Bhagavad Gita, Chapter 4 Verse 27 (English Translation)

All of the activities of your mind, body, and senses are metaphorically offered into the fire of self-control. Self-control means you deliberately choose to follow dharma instead of being driven by raga-dvesha. Self-control is using your will to turn away the compulsion of raga-dvesha using your willpower and instead to follow dharma. In this way, all of your activities are offered into the fire of self-control. We are bringing our Vedantic perspective to bear on all of our activities throughout the day.

Everything we do throughout each day has both good and bad consequences. If we exercise self-control to resist raga-dvesha and use willpower, we can direct our lives to one of spiritual growth. 

All activities of our senses and prana are all offered into the fire of self-control. If you are truly committed to spiritual growth, your spiritual practice is not merely what you do when you engage in spiritual practice—it extends throughout the day in everything you do. As we know, karma yoga is a method of converting ordinary tasks into a form of spiritual practice. By doing this, you become a full-time spiritual aspirant.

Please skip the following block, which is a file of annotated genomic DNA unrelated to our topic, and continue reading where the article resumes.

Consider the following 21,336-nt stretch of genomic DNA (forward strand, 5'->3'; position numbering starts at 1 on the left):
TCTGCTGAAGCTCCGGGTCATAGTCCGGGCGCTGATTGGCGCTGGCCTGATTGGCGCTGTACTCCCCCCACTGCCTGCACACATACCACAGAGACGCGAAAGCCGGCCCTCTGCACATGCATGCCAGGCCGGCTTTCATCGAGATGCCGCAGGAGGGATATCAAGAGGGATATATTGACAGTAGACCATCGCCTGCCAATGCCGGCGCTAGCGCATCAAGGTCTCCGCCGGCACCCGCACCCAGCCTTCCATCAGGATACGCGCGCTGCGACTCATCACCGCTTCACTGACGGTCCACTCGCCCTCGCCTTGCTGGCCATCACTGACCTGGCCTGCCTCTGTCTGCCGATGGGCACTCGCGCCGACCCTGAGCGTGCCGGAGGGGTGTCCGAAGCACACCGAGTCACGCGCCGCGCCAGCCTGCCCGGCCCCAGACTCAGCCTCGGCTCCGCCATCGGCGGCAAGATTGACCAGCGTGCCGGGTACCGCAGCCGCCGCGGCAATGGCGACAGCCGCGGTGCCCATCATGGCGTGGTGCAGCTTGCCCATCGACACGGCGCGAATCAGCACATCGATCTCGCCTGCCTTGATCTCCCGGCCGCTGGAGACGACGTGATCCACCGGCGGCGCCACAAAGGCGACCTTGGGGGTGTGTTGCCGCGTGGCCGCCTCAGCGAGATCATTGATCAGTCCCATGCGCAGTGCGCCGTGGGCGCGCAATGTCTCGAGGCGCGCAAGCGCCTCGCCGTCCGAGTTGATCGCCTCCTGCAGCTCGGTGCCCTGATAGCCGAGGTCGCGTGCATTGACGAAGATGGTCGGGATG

What Are Examples of Yajna (Sacrifice) in the Context of Spiritual Growth?

द्रव्ययज्ञास्तपोयज्ञा योगयज्ञास्तथापरे |

स्वाध्यायज्ञानयज्ञाश्च यतय: संशितव्रता: || 4.28||

Gita, Chapter 4 Verse 28

Those who sacrifice oblations or austerities, others who sacrifice through yoga, and those who sacrifice through knowledge and study, those aspirants are intensely committed.

Bhagavad Gita, Chapter 4 Verse 28 (English Translation)